When Amsterdam’s third wave scene started taking off some years ago, most local roasters were still running their productions inside their cafés, often in cramped conditions that were not particularly popular with local residents either. It was a lot of trial and error, trying to figure out how to put specialty coffee on the map, source and roast your own beans and serve them in your own establishment while trying to educate the customer.
These days, most of those early roasters have moved their production out of the city, often leaving behind a decorative Probat or Giesen roaster that reminds café customers that yes, this is where it once started. Others, chose to focus on the roasting first and then decided to open a café to allow them to serve their coffees in the most uncompromising way possible.
“We are all about providing a wicked, juicy, balanced cup!”
One of those roasters is Common Greens, a relatively young outfit from Amsterdam that recently opened its first coffee bar in the city’s Oud West neighbourhood. It’s called Uncommon and features highly on my current list of favourite places where I like to refuel and unwind. Read my review of Uncommon here.
Common Greens was founded by Josh Cotton, Claye Tobin and Nina Tromp with the intention of being more sustainable than other roasters in the market, getting involved in local projects that would support reforestation at origin and generally putting the famer and their story more into the spot light.
All coffees are carefully chosen and picked for their unique and complex cup profiles. Over the years, I’ve had a chance to taste a whole range of delicious coffees from Common Greens in places like Hummingbird, for example. It is, therefore, no surprise that the coffee that I chose for the July ’20 Coffeevine box is one of the most delicious natural Ethiopian coffees I’ve tasted in a long time.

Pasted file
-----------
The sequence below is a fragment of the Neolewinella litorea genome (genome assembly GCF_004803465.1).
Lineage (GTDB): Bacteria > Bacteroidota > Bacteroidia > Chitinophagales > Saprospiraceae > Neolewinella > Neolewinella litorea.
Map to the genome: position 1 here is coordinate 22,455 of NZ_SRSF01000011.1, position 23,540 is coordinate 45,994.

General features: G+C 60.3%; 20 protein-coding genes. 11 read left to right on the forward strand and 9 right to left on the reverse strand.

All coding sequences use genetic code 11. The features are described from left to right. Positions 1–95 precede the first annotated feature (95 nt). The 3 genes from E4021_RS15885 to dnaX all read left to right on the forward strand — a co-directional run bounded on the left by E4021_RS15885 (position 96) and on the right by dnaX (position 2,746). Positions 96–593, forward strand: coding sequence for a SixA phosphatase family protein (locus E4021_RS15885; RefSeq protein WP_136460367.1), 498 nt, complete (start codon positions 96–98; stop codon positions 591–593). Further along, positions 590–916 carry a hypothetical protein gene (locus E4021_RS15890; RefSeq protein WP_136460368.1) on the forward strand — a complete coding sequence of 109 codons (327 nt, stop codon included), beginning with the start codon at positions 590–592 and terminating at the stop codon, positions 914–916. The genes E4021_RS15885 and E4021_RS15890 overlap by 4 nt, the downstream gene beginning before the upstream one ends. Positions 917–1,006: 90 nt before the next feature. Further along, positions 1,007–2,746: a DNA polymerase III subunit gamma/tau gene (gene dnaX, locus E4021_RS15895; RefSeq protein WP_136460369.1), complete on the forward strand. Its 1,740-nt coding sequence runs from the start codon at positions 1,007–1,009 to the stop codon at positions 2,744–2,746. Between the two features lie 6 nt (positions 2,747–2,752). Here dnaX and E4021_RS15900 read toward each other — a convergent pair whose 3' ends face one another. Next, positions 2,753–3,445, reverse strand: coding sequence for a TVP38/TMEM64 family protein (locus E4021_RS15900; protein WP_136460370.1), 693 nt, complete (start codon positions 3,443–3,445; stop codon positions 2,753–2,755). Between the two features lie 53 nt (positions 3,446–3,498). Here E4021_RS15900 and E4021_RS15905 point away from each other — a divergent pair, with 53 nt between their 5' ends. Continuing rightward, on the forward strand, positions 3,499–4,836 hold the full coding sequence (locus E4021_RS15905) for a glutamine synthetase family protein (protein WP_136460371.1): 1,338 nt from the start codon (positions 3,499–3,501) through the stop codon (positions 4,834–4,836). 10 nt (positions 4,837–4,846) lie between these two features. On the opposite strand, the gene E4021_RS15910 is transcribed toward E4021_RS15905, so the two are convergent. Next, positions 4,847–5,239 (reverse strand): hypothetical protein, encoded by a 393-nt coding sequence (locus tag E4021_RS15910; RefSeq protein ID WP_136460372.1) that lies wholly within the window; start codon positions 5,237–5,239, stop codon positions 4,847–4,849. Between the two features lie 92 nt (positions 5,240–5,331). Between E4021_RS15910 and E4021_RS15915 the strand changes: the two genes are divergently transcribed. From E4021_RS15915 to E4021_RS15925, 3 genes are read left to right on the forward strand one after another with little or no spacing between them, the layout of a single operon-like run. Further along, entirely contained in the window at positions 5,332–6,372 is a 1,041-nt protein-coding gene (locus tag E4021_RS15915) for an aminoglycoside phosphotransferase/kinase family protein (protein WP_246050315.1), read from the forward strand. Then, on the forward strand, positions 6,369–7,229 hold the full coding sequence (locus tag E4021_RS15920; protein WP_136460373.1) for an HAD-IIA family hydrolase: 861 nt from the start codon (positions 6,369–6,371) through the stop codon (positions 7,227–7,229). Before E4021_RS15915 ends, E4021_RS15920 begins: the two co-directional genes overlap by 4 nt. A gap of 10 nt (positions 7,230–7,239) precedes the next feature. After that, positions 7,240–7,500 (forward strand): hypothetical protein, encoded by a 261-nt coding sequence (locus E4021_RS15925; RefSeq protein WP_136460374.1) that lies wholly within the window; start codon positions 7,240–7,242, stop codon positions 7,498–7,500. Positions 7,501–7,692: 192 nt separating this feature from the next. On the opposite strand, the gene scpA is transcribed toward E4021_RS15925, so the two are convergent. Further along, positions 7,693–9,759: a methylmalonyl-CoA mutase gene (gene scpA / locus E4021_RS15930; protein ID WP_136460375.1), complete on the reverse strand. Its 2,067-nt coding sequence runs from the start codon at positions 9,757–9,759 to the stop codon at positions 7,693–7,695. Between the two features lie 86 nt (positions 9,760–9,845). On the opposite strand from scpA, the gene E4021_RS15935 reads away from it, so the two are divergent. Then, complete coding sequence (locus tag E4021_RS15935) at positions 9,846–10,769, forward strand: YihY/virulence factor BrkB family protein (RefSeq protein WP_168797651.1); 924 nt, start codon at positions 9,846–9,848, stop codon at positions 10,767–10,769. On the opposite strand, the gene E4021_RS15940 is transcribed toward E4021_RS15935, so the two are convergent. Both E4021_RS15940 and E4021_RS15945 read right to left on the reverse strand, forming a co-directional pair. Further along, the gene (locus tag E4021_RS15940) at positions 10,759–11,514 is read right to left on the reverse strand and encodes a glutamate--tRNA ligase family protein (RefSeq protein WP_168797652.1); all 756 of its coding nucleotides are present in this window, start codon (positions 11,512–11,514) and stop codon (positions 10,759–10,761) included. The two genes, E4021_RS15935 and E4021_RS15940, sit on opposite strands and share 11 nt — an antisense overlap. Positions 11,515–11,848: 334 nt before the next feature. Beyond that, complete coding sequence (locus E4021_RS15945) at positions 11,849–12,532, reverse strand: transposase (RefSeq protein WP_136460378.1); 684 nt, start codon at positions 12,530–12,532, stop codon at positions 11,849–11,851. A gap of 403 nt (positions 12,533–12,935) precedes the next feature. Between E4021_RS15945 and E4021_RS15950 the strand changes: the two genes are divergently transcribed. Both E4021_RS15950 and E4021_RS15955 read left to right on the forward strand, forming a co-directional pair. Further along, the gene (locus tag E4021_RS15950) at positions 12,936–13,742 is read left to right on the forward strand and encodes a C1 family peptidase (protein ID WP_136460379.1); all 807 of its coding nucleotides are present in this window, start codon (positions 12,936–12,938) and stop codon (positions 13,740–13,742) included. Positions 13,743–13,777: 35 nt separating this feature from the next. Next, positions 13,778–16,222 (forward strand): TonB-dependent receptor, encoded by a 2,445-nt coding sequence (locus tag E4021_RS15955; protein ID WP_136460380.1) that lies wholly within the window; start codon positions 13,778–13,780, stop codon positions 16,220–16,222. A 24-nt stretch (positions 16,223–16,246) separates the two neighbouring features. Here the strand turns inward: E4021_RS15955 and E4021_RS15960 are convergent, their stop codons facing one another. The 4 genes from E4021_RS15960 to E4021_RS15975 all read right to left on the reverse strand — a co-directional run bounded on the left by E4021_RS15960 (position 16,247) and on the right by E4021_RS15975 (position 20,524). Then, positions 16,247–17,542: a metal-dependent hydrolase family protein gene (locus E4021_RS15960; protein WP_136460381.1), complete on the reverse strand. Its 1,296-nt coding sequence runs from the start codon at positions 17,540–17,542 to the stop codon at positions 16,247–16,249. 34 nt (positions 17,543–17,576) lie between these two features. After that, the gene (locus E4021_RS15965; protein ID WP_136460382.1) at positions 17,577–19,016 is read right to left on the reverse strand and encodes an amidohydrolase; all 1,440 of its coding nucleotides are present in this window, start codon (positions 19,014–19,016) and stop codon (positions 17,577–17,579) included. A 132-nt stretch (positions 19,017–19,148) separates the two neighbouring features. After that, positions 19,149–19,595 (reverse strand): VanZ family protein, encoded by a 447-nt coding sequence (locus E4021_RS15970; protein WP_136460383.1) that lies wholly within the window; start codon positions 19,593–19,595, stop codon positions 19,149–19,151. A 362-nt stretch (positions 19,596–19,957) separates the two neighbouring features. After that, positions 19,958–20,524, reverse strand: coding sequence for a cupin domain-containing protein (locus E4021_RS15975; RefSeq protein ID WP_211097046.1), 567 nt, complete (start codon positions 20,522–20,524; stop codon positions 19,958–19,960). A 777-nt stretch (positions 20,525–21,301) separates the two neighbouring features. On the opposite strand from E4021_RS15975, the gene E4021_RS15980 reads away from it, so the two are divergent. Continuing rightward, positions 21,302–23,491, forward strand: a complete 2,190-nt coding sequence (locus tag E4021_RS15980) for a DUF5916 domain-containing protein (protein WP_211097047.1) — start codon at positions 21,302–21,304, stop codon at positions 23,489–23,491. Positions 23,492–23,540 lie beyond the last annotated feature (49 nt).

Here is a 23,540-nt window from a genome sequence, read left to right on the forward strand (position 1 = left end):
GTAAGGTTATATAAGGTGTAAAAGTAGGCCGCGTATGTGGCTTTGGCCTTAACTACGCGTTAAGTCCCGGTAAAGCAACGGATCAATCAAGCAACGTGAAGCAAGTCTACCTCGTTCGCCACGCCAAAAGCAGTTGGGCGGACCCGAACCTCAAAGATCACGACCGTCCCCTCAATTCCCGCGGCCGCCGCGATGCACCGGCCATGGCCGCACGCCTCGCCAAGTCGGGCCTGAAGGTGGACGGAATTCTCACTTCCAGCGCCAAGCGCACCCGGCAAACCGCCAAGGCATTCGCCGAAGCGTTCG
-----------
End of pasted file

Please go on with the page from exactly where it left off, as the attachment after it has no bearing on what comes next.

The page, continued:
As Josh proclaimed during one of our recent meetings: “We are all about providing a wicked, juicy, balanced cup!” He went on to say: “We also care about the entire supply chain and want to make sure the impact we leave behind is a positive one. We do so by setting up a project each year at origin to help the farmer keep doing what they do best.”
In Myanmar, for instance, they’re currently running a project called ‘My Coffee Gives’ that sees a local organisation plant a coffee tree for every bag that one buys from Common Greens. This helps replace existing poppy fields that are used for producing opium and offers farmers a more sustainable and legal way to make a living.
The coffee that Josh will roast for my July ’20 Coffeevine box is from Wolichu Wachu in Guji. It is part of the Harso Haru Mude Farmer Cooperative and only started operations in 2017 but has since then won many fans all over then world for its outstanding, clean and outspoken coffees.
After being cleaned, the cherries are placed inside a floatation tank that separates the highest quality cherries from the rest. Only those that sink to the bottom are then laid out to dry on raised beds and turned every two hours to ensure they dry evenly. This quality control leads to the coffees being rich and gorgeous in flavour full of beautiful plum, rhubarb and brown sugar tasting notes.
Our July ’20 Coffeevine box also features Nomad from Barcelona and Common Greens from Amsterdam and is already sold out. Sorry guys. Better luck next time!